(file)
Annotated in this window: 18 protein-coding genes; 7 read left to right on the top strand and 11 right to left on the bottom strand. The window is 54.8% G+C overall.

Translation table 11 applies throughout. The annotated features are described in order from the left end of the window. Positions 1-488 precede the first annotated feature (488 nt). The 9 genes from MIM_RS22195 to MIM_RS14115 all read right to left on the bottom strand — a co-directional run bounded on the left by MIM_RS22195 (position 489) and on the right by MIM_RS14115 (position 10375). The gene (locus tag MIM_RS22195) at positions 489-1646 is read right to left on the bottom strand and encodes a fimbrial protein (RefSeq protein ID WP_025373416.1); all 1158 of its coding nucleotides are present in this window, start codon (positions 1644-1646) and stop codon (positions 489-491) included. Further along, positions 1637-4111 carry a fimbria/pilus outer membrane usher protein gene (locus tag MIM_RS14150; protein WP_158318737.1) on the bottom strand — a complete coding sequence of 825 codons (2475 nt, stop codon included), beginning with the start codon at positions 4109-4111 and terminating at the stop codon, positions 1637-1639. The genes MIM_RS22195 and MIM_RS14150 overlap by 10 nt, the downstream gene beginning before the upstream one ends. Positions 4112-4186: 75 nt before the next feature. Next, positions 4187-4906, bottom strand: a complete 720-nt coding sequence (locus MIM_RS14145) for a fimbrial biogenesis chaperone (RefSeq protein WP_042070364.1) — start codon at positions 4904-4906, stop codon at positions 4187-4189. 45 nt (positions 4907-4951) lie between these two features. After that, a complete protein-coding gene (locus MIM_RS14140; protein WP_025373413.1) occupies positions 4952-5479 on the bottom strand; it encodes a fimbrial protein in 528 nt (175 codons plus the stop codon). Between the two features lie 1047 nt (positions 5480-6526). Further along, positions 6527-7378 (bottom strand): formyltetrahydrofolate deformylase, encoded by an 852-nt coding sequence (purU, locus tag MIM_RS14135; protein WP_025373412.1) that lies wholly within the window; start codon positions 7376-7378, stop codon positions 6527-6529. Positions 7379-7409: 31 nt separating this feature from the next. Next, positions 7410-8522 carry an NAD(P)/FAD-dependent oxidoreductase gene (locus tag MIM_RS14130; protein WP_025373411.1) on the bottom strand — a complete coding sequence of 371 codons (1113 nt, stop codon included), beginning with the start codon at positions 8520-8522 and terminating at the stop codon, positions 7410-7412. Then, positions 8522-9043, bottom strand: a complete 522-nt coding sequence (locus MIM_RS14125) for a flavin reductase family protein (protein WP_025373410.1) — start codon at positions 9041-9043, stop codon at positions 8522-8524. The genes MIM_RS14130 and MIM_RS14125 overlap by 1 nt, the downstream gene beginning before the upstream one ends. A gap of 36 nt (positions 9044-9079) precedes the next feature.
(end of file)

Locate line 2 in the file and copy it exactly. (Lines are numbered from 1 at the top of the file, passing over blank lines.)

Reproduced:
Translation table 11 applies throughout. The annotated features are described in order from the left end of the window. Positions 1-488 precede the first annotated feature (488 nt). The 9 genes from MIM_RS22195 to MIM_RS14115 all read right to left on the bottom strand — a co-directional run bounded on the left by MIM_RS22195 (position 489) and on the right by MIM_RS14115 (position 10375). The gene (locus tag MIM_RS22195) at positions 489-1646 is read right to left on the bottom strand and encodes a fimbrial protein (RefSeq protein ID WP_025373416.1); all 1158 of its coding nucleotides are present in this window, start codon (positions 1644-1646) and stop codon (positions 489-491) included. Further along, positions 1637-4111 carry a fimbria/pilus outer membrane usher protein gene (locus tag MIM_RS14150; protein WP_158318737.1) on the bottom strand — a complete coding sequence of 825 codons (2475 nt, stop codon included), beginning with the start codon at positions 4109-4111 and terminating at the stop codon, positions 1637-1639. The genes MIM_RS22195 and MIM_RS14150 overlap by 10 nt, the downstream gene beginning before the upstream one ends. Positions 4112-4186: 75 nt before the next feature. Next, positions 4187-4906, bottom strand: a complete 720-nt coding sequence (locus MIM_RS14145) for a fimbrial biogenesis chaperone (RefSeq protein WP_042070364.1) — start codon at positions 4904-4906, stop codon at positions 4187-4189. 45 nt (positions 4907-4951) lie between these two features. After that, a complete protein-coding gene (locus MIM_RS14140; protein WP_025373413.1) occupies positions 4952-5479 on the bottom strand; it encodes a fimbrial protein in 528 nt (175 codons plus the stop codon). Between the two features lie 1047 nt (positions 5480-6526). Further along, positions 6527-7378 (bottom strand): formyltetrahydrofolate deformylase, encoded by an 852-nt coding sequence (purU, locus tag MIM_RS14135; protein WP_025373412.1) that lies wholly within the window; start codon positions 7376-7378, stop codon positions 6527-6529. Positions 7379-7409: 31 nt separating this feature from the next. Next, positions 7410-8522 carry an NAD(P)/FAD-dependent oxidoreductase gene (locus tag MIM_RS14130; protein WP_025373411.1) on the bottom strand — a complete coding sequence of 371 codons (1113 nt, stop codon included), beginning with the start codon at positions 8520-8522 and terminating at the stop codon, positions 7410-7412. Then, positions 8522-9043, bottom strand: a complete 522-nt coding sequence (locus MIM_RS14125) for a flavin reductase family protein (protein WP_025373410.1) — start codon at positions 9041-9043, stop codon at positions 8522-8524. The genes MIM_RS14130 and MIM_RS14125 overlap by 1 nt, the downstream gene beginning before the upstream one ends. A gap of 36 nt (positions 9044-9079) precedes the next feature.